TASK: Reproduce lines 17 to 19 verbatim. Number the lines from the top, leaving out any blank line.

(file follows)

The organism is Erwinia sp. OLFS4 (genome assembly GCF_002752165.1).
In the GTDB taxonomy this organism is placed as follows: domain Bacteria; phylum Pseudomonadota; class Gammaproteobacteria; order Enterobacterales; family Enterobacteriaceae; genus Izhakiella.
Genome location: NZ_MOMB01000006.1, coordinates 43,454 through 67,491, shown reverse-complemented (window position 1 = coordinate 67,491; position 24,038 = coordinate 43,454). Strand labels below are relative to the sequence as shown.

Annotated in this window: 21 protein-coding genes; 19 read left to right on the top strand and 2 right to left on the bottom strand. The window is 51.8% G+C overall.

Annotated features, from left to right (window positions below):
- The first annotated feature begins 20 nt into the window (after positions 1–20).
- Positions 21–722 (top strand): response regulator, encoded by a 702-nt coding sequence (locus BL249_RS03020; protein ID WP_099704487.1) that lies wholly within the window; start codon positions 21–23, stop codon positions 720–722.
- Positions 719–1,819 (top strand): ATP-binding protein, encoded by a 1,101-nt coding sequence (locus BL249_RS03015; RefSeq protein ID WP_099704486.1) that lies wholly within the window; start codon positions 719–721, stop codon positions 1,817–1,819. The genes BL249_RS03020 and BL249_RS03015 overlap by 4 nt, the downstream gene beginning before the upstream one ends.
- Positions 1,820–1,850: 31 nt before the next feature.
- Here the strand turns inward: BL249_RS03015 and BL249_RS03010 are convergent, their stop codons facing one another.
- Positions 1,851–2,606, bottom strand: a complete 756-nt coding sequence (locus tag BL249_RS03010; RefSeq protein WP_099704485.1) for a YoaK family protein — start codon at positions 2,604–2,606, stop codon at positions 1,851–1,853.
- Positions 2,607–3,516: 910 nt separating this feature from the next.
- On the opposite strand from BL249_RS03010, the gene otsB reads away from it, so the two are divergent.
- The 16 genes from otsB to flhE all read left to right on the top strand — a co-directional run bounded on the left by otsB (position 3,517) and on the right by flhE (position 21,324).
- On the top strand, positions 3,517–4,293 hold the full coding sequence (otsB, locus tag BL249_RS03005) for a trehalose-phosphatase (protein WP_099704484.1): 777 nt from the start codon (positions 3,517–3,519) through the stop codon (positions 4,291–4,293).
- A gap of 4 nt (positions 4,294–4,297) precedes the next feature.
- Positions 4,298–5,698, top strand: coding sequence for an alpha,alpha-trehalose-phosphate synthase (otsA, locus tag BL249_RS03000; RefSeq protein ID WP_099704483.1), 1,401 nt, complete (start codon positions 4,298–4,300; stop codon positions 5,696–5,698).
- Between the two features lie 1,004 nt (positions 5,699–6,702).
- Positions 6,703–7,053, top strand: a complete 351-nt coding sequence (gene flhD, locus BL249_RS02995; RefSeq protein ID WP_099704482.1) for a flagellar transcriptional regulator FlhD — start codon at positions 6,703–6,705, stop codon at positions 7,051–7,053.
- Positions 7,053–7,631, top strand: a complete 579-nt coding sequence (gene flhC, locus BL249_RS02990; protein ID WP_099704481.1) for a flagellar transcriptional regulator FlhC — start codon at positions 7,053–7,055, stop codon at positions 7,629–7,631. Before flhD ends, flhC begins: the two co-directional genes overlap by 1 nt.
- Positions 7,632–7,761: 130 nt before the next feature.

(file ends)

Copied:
- Positions 4,298–5,698, top strand: coding sequence for an alpha,alpha-trehalose-phosphate synthase (otsA, locus tag BL249_RS03000; RefSeq protein ID WP_099704483.1), 1,401 nt, complete (start codon positions 4,298–4,300; stop codon positions 5,696–5,698).
- Between the two features lie 1,004 nt (positions 5,699–6,702).
- Positions 6,703–7,053, top strand: a complete 351-nt coding sequence (gene flhD, locus BL249_RS02995; RefSeq protein ID WP_099704482.1) for a flagellar transcriptional regulator FlhD — start codon at positions 6,703–6,705, stop codon at positions 7,051–7,053.